Sunday's Premier League fixture at Stamford Bridge brings together two clubs from the same city but with very different prospects.
Arsenal, the visitors, are in the midst of a malaise that is coinciding with a bright new era at Chelsea under an exciting manager in Antonio Conte who keeps his side moving forward as their rivals go backwards.
The Blues have had their ups and downs since becoming the first - and still only - London club to win the Champions League, in 2012, but the Gunners have been in a steady decline ever since reaching the final in 2006.
The fact that Chelsea are back in the tournament this season whereas Arsenal are out, for the first time since Wenger took charge, merely serves to highlight the growing divide between the two teams.
Arsenal's last league title was 13 years ago, with the team having gone from invincible to self-destructive. A club that once had designs on being the best in Europe is no longer among the top four in England. Indeed, the Gunners finished fifth last term, a staggering 18 points behind champions Chelsea.
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Unfortunately for the Gunners' disgruntled fans, they are destined for more disappointment this season - despite a decent transfer window: club-record signing Alexandre Lacazette already looks like he can hit the back of the net consistently, while Sead Kolasinac, a free transfer from Schalke, should prove one of the bargains of the 2017-18 campaign.
The problem is that Arsenal's talented players are led by a manager who has long since lost his air of authority. The mastermind behind arguably the greatest side English football has ever seen is now a highly divisive figure among the supporters, many of whom wanted him sacked in the summer - rather than handed a new, two-year contract.
It is unsurprising, then, that this sense of agitation and restlessness has spilled over into the dressing room. Mesut Ozil has yet to extend a contract that expires next summer, while Alexis Sanchez pushed hard to leave the club before the close of the recent transfer window.
Chelsea have their own unhappy players, of course, with Diego Costa remaining a headache for those around Stamford Bridge but the difference to the Sanchez situation is that Conte, unlike Wenger, no longer wants his unsettled striker.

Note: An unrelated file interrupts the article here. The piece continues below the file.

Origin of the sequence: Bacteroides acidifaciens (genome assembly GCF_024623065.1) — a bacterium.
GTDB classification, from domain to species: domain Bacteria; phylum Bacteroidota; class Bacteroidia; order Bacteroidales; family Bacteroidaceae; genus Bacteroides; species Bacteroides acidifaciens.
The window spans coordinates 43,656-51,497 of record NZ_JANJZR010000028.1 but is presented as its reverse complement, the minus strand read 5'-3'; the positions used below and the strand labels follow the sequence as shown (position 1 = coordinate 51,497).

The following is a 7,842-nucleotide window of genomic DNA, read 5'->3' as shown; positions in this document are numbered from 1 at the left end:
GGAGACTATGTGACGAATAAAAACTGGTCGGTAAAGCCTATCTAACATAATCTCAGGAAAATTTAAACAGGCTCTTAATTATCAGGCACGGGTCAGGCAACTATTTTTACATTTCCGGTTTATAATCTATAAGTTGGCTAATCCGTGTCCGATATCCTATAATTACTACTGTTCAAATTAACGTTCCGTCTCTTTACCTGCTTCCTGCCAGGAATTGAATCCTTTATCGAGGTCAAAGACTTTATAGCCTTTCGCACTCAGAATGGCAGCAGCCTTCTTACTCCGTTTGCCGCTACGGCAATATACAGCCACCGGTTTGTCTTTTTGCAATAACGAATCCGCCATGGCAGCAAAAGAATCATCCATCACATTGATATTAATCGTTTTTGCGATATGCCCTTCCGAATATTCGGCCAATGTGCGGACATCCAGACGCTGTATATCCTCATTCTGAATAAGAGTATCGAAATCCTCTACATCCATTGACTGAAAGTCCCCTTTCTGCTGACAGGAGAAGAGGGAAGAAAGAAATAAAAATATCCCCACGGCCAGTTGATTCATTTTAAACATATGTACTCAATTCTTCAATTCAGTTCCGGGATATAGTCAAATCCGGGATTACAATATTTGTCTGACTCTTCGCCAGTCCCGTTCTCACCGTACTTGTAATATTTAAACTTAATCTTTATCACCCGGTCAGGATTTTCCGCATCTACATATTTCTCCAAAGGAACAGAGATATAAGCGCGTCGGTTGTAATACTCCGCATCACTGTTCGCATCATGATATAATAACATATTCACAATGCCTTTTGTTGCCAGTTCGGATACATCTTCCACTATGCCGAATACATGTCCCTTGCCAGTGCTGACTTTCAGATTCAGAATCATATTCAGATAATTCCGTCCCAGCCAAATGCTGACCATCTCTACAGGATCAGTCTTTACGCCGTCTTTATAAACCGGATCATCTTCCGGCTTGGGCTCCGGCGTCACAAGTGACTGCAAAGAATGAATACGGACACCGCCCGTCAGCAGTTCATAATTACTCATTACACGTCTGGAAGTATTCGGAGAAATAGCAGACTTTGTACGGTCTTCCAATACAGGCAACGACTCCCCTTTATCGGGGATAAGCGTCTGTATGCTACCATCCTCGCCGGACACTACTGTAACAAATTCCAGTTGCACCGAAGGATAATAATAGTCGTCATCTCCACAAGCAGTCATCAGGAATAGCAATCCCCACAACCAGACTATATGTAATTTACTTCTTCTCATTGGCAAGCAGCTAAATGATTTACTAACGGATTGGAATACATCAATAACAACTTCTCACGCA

Meanwhile, the one in-demand player he wants to keep above all others, Eden Hazard, has remained utterly unperturbed by the fact that Zinedine Zidane wants him at Real Madrid.
The Belgian winger is happy in west London and remains thoroughly invested in helping Chelsea win major trophies, which is exactly what he did last season, most memorably when he tore Arsenal to shreds in a 3-1 win at the Bridge in February.
Of course, the Gunners gained a modicum of revenge by denying the Blues a domestic double with a surprise win in the FA Cup final but that result, and their penalty shootout success in this season's Community Shield, felt like anomalies, rare success stories in a tale of one-sided rivalry.
In the league, the Gunners have lost each of their last five away trips to west London, with the Blues racking up an aggregate score of 15-2 since January 2013.
Arsenal do, at least, arrive at the Bridge on the back of a morale-boosting win over Koln in the Europa League in midweek but that positivity will quickly vanish if Wenger's men lose to Chelsea. A defeat would also represent the first time that the club has lost their first three away games in the top flight since 1954-55.
Arsenal still have a group of talented players to pick from and, in attack, they compare quite favourably to their London rivals. However, the divide is huge in midfield and defence.
Thibaut Courtois keeps improving and has been a better goalkeeper since well before he ousted Petr Cech from the No.1 shirt at Chelsea in 2014. In front of the Belgian, Chelsea strengthened well during the summer, with Antonio Rudiger adapting well and Andreas Christensen looking like one of the few youngsters who can make the breakthrough at the Bridge.
The gap in quality between the two sides is most obvious in midfield. Chelsea have added over £70 million's worth of talent to complement the skill and industry of Cesc Fabregas and N'Golo Kante, the Premier League's most creative midfielder and the reigning PFA Player of the Season, respectively.
However, the main difference between is Conte. He is arguably good enough to win the title with any group of players from the top six squads in England. His attention to detail and modern tactical approach is the opposite of Wenger's ideology.
Wenger prefers to pick a group of his best players and watch them express themselves but football in 2017 belongs to those with the obsession to immerse themselves in data and video analysis.
Chelsea have enough quality, depth and togetherness to mount a defence of their title. Meanwhile, Arsenal have become the third most likely London club to compete for honours in England.
It's no wonder that Hazard is happy where he is right now, and Sanchez would rather be somewhere else.